6. this criminals should be disciplined by any means but must be given the 3 basic necessity.what about the raped victims that sentenced for 100 lashes should it be consider lawful act by judges? criminals must not be given special treatment they should be punish in jail.

  7. Is Tholal is only the person in HRCM ? HRCM is not an independent body and it is more of political body .

    HRCM only duty is to protect and serve criminals.

  8. Penitentiary and Rehabilitation Services (DPRS) officers in fact are the POLICE, in a different set of uniform!

    It will not be surprising if the "SO" section of the Police are not overlooking this department because all these comes under the one huge umbrella; Ministry of Home Affairs!

    We have witnessed brutal killing within the walls of jails.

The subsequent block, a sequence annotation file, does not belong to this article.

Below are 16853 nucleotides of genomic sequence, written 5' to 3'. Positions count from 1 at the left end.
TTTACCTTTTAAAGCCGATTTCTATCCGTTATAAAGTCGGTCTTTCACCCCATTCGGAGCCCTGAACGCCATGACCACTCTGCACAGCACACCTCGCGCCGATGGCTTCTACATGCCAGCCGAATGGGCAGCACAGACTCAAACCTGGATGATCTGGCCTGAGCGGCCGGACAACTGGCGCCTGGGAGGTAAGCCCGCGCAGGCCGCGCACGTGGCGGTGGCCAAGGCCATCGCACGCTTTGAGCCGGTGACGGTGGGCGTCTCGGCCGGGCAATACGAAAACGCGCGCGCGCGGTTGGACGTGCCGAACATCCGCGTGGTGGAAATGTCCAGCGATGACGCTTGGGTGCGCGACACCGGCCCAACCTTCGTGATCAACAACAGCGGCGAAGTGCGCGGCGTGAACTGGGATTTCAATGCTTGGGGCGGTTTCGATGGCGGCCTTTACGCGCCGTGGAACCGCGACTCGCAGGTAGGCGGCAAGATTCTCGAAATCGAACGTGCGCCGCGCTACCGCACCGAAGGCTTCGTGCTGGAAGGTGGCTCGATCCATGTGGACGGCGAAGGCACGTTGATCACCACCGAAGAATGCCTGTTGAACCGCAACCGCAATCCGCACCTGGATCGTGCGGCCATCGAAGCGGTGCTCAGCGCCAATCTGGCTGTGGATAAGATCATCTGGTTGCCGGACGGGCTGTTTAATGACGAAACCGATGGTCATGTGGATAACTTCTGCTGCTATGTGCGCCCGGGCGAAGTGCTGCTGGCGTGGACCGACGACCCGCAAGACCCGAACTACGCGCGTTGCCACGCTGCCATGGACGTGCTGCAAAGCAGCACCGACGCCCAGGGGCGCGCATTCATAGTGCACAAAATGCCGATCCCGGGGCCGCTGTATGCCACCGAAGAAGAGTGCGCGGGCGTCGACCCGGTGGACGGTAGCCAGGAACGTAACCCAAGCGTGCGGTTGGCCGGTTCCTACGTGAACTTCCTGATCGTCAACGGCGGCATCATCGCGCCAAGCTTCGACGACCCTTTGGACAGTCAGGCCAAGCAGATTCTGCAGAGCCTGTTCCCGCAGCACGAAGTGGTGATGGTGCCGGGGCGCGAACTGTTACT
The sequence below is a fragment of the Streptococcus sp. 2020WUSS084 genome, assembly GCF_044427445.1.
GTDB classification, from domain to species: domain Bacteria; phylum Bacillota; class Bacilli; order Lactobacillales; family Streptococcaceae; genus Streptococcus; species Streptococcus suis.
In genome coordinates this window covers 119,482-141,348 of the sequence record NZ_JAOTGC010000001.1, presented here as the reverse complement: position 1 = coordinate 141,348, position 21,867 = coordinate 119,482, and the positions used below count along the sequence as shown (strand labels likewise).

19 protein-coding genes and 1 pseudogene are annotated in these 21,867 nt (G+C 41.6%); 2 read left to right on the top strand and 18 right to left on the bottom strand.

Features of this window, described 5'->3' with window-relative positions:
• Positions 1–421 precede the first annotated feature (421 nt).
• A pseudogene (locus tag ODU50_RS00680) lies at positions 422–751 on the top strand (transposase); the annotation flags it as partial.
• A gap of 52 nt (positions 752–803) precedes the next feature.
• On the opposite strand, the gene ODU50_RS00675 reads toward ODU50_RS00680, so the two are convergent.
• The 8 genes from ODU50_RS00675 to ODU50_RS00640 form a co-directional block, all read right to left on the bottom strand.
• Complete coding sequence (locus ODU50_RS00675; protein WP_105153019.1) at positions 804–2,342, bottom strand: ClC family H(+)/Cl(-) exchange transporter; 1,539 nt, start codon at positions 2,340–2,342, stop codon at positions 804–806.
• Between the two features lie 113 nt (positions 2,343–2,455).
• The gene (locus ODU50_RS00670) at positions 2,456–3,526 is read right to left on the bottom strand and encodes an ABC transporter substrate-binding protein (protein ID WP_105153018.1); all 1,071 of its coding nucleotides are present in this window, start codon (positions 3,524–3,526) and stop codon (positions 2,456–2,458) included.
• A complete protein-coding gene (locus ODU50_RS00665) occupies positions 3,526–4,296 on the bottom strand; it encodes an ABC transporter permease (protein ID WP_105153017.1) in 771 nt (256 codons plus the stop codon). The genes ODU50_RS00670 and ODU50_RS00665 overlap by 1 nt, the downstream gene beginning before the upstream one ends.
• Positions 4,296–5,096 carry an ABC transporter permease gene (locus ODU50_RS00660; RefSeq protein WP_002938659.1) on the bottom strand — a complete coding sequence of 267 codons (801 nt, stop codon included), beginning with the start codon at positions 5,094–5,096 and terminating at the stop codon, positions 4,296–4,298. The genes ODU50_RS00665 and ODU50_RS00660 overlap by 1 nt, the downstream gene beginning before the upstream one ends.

We have witnessed the the parliament and the executive promise that no brute force will be used against inmates or suspects!

    But we see these being carried out in disguise!

    I am afraid if the people are to put a stop to this, it may come down to a tit for tat job!

  9. @ Patriot.
    exactly for the reasons and the atrocious facts you have mentioned, it doesn't help very much to release a row of laconic "they-do-nothing" comments adressed to HRCM.
    instead, the entire Maldivian community should back those organizations to reach the necessary consense to dismantle the organized aggressions from the state.
    to bring the state to understand that police isn't in place to torture, police has NO RIGHT to inflict corporal punitions. NEVER. NO ONE have those rights!

  10. You may have a point. But did it help to bring about any positive change? No. Comments are just that.....mere comments. Looks like I pushed a nerve on you. Do you work for the HRCM?